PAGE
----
Brocken Spectre - Friday Photo #445

Friday Photo #445 – Brocken Spectre

Photo: Brocken Spectre in misty clouds from summit of Okstind, Flakstadøy, Lofoten Islands, Norway. July 10, 2021. 14:20

In a case of Lofoten’s unreliable weather forecasting, the planned 6-peaks crossing of Flakstadøy that a friend and I had for last Saturday when the forecasted sun arrived in the morning as low, heavy clouds. What we didn’t know, based on our locations, was that the cloud burn-off had already begun from the southern side of Lofoten, resulting in blue sky for most of the island – except my valley of course!

As time passed, my friend headed up into the mountains from Nappskaret, I decided to join from my side and we met in the mountain pass below Stornappstind and Middagstind. What had been a warm and sunny day as I walked out my door turned into a moderate north wind as I reached the pass. Then we both began our way up higher to Jofinnskaret.

Strange things can happen over the mountains in a north wind. And on this moderately warm day, condensation clouds were forming over all the first mountain peaks on the northern side of the islands, resulting in zero visibility. We chose to head to Okstind, which, as far as we could see, was in and out of the clouds as they blew across from Middagstind.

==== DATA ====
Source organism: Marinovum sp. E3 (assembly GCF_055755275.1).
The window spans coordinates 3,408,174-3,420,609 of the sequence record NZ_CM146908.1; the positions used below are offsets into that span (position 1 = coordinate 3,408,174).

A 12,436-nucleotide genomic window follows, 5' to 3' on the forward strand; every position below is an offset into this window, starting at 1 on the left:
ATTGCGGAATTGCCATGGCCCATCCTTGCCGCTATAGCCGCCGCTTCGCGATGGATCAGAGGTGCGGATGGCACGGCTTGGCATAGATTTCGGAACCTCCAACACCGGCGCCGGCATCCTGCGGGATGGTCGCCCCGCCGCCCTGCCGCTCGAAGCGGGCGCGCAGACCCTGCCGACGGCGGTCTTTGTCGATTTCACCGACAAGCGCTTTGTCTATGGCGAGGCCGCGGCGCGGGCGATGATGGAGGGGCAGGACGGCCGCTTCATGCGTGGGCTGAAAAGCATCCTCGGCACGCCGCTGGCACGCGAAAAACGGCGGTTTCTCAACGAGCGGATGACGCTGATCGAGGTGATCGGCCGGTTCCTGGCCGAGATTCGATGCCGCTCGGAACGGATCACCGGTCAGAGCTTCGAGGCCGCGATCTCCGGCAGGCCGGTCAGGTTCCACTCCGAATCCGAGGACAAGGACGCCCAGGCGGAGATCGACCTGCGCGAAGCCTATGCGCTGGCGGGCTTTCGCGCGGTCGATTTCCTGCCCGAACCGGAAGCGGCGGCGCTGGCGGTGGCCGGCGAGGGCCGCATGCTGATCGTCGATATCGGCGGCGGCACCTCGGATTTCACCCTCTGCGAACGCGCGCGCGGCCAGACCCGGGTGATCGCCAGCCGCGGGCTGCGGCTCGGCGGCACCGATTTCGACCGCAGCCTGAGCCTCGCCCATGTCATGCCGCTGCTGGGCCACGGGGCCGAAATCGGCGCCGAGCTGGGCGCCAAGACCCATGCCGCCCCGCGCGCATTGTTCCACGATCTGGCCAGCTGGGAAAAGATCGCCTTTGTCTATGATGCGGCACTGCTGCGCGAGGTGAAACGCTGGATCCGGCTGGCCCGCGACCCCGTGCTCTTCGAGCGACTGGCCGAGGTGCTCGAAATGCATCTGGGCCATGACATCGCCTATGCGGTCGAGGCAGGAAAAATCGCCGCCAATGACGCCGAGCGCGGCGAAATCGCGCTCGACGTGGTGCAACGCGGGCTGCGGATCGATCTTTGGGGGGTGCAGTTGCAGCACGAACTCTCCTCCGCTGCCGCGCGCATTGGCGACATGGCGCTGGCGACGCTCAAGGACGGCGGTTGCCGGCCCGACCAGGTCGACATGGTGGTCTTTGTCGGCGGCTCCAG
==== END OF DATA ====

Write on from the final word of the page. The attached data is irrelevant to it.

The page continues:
Reaching the summit, we had fully blue sky to the south. While clouds raced in from the north. Half of Stornappstind was visible, while the other half was covered in white. Middagstind was nowhere to be seen. Okstind, was just on the border of clouds and blue, in and out of the mist every few moments for quite dramatic conditions (for the middle of the afternoon).

With the sun high overhead, A Brocken spectre appeared every time the clouds enveloped the summit. Not something I see very often here on Lofoten and worth a windy day in the mountains to experience.

Head over to my Instagram account for (almost) daily postings of the local conditions here on Lofoten: @distant.north

Camera Info:
Nikon Z7 II
Nikon 14-30 f/4
ISO 100
f 8
1/500 second
WB Daylight

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